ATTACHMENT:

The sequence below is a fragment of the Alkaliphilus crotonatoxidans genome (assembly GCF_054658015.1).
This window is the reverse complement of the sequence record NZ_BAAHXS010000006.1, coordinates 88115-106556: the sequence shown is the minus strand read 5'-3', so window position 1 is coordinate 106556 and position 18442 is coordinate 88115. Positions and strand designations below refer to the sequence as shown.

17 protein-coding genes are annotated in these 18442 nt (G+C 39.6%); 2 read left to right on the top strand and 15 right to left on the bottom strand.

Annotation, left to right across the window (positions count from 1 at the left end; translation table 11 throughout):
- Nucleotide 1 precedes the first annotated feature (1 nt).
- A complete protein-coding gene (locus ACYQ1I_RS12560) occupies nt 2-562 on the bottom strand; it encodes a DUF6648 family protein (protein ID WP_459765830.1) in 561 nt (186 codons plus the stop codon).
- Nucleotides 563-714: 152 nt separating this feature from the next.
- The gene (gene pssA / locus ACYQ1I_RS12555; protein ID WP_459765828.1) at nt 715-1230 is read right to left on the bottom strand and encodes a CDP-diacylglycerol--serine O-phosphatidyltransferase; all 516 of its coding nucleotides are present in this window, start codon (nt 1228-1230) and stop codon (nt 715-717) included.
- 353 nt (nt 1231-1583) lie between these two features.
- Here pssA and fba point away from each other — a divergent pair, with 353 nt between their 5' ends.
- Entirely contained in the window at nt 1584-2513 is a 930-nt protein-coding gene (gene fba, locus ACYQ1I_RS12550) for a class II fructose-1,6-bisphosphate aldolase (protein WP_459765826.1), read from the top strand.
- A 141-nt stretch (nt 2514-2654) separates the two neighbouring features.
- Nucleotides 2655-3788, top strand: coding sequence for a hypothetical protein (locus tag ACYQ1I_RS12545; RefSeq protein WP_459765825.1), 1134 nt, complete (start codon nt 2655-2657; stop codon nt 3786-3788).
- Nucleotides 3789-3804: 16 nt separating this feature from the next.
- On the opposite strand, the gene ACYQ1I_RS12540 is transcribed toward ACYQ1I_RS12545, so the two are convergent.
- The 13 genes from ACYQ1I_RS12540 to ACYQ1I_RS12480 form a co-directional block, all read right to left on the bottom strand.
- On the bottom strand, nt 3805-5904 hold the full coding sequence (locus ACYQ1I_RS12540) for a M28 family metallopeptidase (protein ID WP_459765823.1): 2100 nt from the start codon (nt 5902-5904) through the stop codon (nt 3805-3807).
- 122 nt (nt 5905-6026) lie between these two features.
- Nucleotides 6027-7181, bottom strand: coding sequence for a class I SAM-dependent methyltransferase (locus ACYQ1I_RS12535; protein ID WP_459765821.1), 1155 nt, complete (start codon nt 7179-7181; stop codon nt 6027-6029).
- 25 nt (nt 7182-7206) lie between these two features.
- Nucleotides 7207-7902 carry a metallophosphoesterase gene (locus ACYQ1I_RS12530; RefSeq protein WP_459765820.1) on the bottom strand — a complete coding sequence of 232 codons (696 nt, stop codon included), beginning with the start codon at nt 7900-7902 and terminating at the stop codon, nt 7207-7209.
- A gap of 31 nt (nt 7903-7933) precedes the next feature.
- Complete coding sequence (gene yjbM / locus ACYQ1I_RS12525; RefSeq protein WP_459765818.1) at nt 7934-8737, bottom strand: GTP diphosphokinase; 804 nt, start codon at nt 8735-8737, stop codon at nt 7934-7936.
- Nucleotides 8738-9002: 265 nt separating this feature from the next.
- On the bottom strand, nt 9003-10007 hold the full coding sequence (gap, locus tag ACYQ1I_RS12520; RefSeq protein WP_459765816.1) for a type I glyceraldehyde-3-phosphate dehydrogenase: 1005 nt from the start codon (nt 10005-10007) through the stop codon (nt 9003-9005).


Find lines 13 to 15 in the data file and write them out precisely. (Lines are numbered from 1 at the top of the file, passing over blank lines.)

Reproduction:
- Nucleotides 2655-3788, top strand: coding sequence for a hypothetical protein (locus tag ACYQ1I_RS12545; RefSeq protein WP_459765825.1), 1134 nt, complete (start codon nt 2655-2657; stop codon nt 3786-3788).
- Nucleotides 3789-3804: 16 nt separating this feature from the next.
- On the opposite strand, the gene ACYQ1I_RS12540 is transcribed toward ACYQ1I_RS12545, so the two are convergent.